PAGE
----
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Glossy buckthorn (Frangula alnus)

Glossy buckthorn Synonyms: Rhamnus frangula

Common Names: Alder buckthorn, Fen buckthorn, Columnar buckthorn

Description: Rapidly forms dense thickets, crown spreads laterally; resprouts vigorously; had been widely recommended for conservation planting until invasive qualities became apparent.

Habit: Deciduous shrub or small tree growing up to 6 m (20 ft) tall; multiple stems at the base; crown spreading; trunk up to 10 inches in diameter.

Leaves: Simple, alternate, oblong, 2.5-6 cm (1-2.5 in) long; untoothed or crenulate margins; dark green; shiny; smooth or slightly hairy below; veins turn toward tip near leaf margins; leaves present from mid-May to November.

Stems: Brown-green in color, hairy, prominent lenticels, chunky bark, terminal buds rust colored, bark gray or brown in color, sapwood yellow, heartwood pinkish to orange.

Flowers: Small, greenish yellow; four petals; clusters of 2-6; bisexual; blooms late May through September.

Fruit and seeds: Round, pea-sized, drupes of 3-4 seeds, red, ripening to black/dark purple in July through September; abundant; remain viable in the soil for 2 to 3 years.

Habitat: Sun and shade tolerant; occurs in a variety of soil and moisture conditions, from wet to very dry; found in pastures, fence rows, roadsides, wetlands, and woodland edges.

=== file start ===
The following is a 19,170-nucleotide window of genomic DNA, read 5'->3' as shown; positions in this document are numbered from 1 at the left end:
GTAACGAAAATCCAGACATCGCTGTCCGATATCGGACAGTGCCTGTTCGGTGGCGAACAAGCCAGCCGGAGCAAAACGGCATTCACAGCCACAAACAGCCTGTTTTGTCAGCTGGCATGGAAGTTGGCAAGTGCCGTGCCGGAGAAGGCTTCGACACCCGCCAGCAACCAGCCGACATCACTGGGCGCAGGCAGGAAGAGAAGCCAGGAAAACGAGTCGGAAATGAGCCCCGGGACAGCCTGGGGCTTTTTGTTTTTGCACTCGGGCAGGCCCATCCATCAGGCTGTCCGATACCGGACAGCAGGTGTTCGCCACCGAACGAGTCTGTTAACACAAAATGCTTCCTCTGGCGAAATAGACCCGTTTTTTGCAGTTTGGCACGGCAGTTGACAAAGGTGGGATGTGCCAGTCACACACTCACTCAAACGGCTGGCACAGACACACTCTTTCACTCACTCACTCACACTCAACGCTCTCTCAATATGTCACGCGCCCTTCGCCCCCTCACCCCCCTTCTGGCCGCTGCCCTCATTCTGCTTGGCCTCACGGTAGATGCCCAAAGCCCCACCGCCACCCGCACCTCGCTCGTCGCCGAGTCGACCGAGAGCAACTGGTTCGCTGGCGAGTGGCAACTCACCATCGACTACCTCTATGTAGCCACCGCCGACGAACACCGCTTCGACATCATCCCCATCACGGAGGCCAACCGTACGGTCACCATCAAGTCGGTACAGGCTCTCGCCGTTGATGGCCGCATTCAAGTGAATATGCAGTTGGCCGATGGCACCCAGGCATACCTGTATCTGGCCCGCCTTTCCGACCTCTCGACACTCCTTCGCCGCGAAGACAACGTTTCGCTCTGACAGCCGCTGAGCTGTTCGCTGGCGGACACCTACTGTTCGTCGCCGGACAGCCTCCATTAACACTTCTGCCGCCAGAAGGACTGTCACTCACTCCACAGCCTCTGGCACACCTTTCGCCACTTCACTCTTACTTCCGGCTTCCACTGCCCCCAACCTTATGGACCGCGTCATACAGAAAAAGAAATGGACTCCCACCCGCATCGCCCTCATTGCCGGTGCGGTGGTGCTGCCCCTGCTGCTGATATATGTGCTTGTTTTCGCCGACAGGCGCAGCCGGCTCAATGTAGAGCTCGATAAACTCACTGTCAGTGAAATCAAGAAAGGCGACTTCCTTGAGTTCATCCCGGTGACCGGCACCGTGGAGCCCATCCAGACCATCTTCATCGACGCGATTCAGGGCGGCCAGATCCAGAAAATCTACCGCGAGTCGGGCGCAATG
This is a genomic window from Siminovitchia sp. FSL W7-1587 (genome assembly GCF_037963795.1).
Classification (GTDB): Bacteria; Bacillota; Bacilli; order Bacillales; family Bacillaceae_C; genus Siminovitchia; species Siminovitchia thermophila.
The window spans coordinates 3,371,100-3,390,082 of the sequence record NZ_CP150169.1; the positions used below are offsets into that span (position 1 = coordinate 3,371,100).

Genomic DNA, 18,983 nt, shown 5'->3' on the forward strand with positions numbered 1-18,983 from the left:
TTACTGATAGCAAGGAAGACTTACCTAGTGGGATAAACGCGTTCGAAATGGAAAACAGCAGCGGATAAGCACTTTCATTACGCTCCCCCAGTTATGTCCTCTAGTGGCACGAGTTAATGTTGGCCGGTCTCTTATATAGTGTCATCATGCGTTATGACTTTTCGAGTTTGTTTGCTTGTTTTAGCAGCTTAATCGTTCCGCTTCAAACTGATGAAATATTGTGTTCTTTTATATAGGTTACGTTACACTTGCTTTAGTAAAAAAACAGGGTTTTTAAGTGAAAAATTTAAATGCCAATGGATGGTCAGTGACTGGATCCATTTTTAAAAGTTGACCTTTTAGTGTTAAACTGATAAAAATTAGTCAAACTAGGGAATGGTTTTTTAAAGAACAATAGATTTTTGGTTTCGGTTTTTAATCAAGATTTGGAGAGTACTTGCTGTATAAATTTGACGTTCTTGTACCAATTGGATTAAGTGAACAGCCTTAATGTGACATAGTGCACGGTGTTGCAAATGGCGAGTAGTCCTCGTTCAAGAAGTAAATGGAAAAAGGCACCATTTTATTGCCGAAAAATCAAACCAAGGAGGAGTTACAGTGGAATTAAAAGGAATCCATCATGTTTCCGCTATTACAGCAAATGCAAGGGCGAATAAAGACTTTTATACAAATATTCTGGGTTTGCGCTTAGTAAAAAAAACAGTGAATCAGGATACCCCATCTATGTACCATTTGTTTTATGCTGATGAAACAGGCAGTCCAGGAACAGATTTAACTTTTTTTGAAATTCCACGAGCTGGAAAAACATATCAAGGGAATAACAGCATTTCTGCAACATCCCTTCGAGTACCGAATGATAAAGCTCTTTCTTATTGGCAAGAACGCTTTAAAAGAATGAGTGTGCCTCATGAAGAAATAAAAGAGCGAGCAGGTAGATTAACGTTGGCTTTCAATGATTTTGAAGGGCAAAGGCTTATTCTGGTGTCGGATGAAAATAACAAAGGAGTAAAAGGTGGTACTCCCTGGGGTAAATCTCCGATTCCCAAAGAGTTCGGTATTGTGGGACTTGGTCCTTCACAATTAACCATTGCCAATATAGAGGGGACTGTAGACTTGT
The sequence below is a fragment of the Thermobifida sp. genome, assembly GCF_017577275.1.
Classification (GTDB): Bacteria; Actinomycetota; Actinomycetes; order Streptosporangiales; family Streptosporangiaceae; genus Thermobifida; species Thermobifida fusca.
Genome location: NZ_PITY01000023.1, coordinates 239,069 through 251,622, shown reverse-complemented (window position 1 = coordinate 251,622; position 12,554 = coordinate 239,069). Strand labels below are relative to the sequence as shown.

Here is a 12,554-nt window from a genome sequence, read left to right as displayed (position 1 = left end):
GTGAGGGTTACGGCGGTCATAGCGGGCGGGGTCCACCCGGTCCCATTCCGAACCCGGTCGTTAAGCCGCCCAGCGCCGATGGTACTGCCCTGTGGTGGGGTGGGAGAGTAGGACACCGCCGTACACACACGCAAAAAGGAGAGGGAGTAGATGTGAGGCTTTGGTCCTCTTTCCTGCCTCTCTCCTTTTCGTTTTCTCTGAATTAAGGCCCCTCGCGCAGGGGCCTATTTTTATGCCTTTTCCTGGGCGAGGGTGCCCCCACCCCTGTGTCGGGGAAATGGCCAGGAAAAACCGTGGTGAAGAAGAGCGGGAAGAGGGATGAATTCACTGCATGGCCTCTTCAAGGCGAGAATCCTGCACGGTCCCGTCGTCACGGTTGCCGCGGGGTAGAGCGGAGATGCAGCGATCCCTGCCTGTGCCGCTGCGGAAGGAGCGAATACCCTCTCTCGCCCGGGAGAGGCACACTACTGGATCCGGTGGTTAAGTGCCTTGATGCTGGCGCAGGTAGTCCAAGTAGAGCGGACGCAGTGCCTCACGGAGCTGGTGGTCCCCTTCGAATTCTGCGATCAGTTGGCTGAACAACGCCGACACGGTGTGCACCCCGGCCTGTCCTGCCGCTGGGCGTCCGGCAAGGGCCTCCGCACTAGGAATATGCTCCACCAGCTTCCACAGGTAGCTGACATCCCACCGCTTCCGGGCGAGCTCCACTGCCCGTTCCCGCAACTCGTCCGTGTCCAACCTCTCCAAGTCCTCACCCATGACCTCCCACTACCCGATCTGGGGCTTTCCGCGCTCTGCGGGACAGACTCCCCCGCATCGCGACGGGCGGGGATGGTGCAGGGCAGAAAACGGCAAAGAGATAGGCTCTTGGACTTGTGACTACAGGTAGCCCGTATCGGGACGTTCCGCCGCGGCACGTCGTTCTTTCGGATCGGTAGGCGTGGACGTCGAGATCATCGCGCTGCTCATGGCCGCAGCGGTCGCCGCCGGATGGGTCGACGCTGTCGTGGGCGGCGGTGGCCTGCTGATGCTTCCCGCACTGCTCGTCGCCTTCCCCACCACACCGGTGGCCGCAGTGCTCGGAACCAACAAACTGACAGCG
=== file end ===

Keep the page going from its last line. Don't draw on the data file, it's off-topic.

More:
Reproduction: Primarily sexual; plants mature quickly; at any given time there can be flowers, partially ripened fruit (red) and fully ripened fruit (black) on the same plant.

Similar species: Alder buckthorn (Rhamnus alnifolia) is less than 1 m (3 ft) tall, hairless twigs; Lance-leafed buckthorn (Rhamnus lanceolata) is less than 2 m (6 ft) tall, leaves up to 15 cm (6 in) long, tapering.

Monitoring and rapid response: Monitor woodland and wetland edges, and paths; buckthorn leafs out early and retains its leaves late into fall. Begin control efforts in highest quality areas; hand pull seedlings or burn with propane torch where densities are high; target large, fruit-bearing plants for control/removal; treat cut stumps with herbicide; basal bark treatment is also effective. Where fuel is present, prescribed fire may provide effective control of seedlings in fire adapted communities. This species is difficult to control, research control options thoroughly.

Credits: The Michigan Natural Features Inventory (MNFI) has partnered with MISIN to provide the information in this fact sheet. Species images and/or information were used with permission from "A Field Identification Guide to Invasive Plants in Michigan's Natural Communities" and "A Field Guide to Invasive Plants of Aquatic and Wetland Habitats for Michigan.

Common Name:

Glossy buckthorn

Scientific Name:

Frangula alnus







USDA Symbol:


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